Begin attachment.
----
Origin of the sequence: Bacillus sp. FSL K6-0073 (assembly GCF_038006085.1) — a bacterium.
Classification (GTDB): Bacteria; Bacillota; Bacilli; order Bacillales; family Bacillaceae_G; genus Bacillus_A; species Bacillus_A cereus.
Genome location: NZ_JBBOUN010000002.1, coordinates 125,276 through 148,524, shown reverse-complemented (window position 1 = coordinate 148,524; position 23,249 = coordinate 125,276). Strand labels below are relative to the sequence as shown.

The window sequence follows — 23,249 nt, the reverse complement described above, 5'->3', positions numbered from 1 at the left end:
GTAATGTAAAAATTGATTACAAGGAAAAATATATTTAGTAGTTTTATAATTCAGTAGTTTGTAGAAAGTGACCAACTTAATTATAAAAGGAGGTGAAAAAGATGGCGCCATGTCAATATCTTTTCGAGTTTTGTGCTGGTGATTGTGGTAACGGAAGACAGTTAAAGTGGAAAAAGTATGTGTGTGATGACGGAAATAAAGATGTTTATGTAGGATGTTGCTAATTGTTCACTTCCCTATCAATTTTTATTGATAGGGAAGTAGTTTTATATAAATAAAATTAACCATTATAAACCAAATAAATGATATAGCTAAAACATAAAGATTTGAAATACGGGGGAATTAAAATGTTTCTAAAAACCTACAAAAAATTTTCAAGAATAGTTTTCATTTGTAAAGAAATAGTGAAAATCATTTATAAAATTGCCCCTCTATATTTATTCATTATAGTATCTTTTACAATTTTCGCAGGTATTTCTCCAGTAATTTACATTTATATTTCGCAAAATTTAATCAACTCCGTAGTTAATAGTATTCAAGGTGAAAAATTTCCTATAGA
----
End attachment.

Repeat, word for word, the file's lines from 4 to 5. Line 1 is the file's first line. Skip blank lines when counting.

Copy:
The window sequence follows — 23,249 nt, the reverse complement described above, 5'->3', positions numbered from 1 at the left end:
GTAATGTAAAAATTGATTACAAGGAAAAATATATTTAGTAGTTTTATAATTCAGTAGTTTGTAGAAAGTGACCAACTTAATTATAAAAGGAGGTGAAAAAGATGGCGCCATGTCAATATCTTTTCGAGTTTTGTGCTGGTGATTGTGGTAACGGAAGACAGTTAAAGTGGAAAAAGTATGTGTGTGATGACGGAAATAAAGATGTTTATGTAGGATGTTGCTAATTGTTCACTTCCCTATCAATTTTTATTGATAGGGAAGTAGTTTTATATAAATAAAATTAACCATTATAAACCAAATAAATGATATAGCTAAAACATAAAGATTTGAAATACGGGGGAATTAAAATGTTTCTAAAAACCTACAAAAAATTTTCAAGAATAGTTTTCATTTGTAAAGAAATAGTGAAAATCATTTATAAAATTGCCCCTCTATATTTATTCATTATAGTATCTTTTACAATTTTCGCAGGTATTTCTCCAGTAATTTACATTTATATTTCGCAAAATTTAATCAACTCCGTAGTTAATAGTATTCAAGGTGAAAAATTTCCTATAGA